A court of equity has the power to order a judicial sale of land affected with a future interest and an investment of the proceeds, where this is necessary for the preservation of all interests in the land. The proceeds of the sale are held in a judicially created trust and the beneficiaries are those who held interests in the land, and the beneficial interests are of the same character as the legal interests which they formally held in the land.
A 55 year old man married a third time to a 17 year old. This third marriage, though resulting in no children, was a compatible relationship. The couple worked side by side in farming this 152.95-acre tract of land and there was no doubt that the wife’s contribution to the development and existence of the Farm was significant. From his first marriage, he had 2 daughters, whom he did not have a good relationship with. With an obvious intent to exclude his daughters and provide for his wife, he executed his last will and testament bequeathing all his property to his wife.Upon the man’s death and several years later, the highway department got in touch with the wife, his grandchildren and the contingent remainder men to negotiate the terms of the right of way along the property. The remainder men made honest and sincere efforts to sell the property at a favorable price. However, his endeavors have been hindered by the slowness of the construction of the bypass. The wife and life tenant filed suit due to her economic distress praying that the property be sold and that the proceeds be invested to provide her with an adequate income resulting from interest on the trust investment, to which the court granted her prayer under the theory of economic waste. The contingent remainder men appealed to the Supreme Court of Mississippi.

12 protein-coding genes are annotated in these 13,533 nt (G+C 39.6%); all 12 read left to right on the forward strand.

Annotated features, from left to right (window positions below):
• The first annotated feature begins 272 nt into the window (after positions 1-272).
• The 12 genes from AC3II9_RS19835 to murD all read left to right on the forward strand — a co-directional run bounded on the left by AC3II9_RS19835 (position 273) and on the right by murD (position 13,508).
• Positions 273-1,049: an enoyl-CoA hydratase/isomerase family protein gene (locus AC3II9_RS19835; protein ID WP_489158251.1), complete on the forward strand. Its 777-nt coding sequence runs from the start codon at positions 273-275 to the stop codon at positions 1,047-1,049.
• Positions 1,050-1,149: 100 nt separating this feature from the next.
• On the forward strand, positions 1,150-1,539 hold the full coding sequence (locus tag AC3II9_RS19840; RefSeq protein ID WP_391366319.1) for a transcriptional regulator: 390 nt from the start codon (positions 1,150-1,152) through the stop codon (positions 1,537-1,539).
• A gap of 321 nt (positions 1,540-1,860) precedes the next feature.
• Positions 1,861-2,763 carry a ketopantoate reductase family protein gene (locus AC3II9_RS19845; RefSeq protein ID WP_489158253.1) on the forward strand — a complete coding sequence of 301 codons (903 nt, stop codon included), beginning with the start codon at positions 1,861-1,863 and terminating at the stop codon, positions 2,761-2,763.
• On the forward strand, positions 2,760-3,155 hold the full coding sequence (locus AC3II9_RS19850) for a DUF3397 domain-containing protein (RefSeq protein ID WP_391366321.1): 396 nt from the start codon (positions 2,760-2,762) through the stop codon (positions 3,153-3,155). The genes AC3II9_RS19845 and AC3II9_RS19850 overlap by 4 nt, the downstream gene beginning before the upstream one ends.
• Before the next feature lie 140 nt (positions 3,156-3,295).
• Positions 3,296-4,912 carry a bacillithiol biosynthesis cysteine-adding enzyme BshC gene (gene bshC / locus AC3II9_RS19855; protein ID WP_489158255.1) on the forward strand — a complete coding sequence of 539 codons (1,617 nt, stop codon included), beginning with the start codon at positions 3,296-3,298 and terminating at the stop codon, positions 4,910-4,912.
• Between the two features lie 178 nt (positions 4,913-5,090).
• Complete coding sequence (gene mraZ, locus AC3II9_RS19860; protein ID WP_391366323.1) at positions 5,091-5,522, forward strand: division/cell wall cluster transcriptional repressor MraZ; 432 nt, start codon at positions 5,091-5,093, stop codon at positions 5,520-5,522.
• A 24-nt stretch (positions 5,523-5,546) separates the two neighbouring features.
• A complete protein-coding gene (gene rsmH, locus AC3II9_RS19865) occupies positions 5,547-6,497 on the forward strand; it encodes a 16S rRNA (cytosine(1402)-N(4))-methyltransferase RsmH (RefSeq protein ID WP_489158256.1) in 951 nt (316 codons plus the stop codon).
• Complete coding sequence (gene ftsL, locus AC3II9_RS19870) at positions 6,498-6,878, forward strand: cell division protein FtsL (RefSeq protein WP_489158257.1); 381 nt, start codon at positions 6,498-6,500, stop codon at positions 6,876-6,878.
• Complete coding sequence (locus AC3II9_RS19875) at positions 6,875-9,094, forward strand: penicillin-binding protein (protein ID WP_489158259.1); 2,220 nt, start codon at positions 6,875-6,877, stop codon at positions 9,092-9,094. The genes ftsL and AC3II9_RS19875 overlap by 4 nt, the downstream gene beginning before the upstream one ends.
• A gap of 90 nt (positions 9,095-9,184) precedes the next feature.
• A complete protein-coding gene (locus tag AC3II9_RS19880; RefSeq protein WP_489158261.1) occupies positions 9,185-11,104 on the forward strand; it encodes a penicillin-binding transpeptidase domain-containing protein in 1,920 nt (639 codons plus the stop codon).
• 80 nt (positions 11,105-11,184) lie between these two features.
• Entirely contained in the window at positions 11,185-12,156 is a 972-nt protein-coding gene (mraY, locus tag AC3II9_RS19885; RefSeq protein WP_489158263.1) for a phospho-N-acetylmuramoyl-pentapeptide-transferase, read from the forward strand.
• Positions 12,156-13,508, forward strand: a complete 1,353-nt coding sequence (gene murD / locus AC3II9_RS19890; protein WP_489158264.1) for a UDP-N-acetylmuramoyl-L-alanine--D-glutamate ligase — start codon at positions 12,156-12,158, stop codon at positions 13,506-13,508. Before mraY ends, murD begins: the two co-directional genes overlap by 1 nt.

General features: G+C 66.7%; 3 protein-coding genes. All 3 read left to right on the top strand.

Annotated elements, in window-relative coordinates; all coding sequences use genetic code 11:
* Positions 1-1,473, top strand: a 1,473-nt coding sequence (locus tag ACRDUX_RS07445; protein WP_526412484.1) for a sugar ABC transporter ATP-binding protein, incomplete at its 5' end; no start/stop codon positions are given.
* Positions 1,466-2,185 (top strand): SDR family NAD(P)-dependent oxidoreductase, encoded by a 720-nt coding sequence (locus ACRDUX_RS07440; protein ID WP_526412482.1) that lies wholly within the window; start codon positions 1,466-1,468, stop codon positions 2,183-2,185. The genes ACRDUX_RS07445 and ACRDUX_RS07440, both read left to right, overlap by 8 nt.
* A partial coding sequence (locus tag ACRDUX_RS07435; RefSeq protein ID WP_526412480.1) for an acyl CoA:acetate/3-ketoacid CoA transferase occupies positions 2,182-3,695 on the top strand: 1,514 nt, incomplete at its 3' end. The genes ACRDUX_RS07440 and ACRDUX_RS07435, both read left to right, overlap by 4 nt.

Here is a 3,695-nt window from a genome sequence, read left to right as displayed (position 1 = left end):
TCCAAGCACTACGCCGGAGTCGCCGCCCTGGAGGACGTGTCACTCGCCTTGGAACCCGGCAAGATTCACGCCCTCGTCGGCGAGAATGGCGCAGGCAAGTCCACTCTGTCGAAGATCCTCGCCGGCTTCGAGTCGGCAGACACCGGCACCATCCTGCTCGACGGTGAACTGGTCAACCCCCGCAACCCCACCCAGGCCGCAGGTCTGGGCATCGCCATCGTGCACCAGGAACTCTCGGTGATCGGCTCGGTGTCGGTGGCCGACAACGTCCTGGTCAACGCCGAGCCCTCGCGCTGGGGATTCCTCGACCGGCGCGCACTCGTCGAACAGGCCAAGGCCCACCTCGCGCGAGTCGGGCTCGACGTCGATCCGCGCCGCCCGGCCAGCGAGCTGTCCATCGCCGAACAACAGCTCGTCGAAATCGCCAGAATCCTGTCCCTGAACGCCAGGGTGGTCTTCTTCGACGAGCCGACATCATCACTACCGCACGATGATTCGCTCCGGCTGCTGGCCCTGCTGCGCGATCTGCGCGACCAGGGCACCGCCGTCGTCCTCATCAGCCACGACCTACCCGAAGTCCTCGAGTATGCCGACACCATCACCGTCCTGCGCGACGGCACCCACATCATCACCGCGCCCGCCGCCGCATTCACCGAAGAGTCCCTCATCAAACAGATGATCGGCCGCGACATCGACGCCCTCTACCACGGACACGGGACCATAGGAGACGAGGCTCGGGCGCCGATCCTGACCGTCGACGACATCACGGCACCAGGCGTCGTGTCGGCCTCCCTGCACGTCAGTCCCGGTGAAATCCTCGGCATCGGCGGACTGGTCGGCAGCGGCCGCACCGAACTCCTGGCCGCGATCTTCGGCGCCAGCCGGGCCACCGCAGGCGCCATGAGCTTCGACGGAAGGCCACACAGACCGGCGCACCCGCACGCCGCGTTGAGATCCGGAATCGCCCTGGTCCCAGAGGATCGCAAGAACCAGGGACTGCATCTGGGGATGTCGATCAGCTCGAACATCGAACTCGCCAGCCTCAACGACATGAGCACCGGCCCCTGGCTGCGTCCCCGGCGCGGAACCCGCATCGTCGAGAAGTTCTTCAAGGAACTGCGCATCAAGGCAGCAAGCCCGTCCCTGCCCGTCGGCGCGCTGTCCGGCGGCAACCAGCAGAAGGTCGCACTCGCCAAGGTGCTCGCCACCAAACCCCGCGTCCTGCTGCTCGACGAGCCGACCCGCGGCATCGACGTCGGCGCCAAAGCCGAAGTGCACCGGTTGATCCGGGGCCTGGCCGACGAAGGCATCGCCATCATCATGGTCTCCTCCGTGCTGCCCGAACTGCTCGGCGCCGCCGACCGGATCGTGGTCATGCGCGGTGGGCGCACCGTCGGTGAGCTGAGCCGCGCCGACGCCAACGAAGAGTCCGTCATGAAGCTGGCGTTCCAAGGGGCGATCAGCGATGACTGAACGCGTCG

Was the sale proper?
The court reversed the trial court's judgment and remanded the case. The court opined that deterioration and waste of the property was not the exclusive and ultimate test to be used in determining whether a sale of land affected by future interest was proper, but that consideration should also be given to the question of whether a sale was necessary for the best interest of all the parties, that is, the life tenant and the remaindermen. The court concluded that the best interest of all the parties would not be served by a judicial sale of the entirety of the property at that time; although such a sale would have provided immediate relief to the life tenant, it would nevertheless under the circumstances have caused great financial loss to the contingent remaindermen. The court directed that sale of a part of the burdened land was to be made only if the parties could not unite to hypothecate the land for sufficient funds for the life tenant's reasonable needs.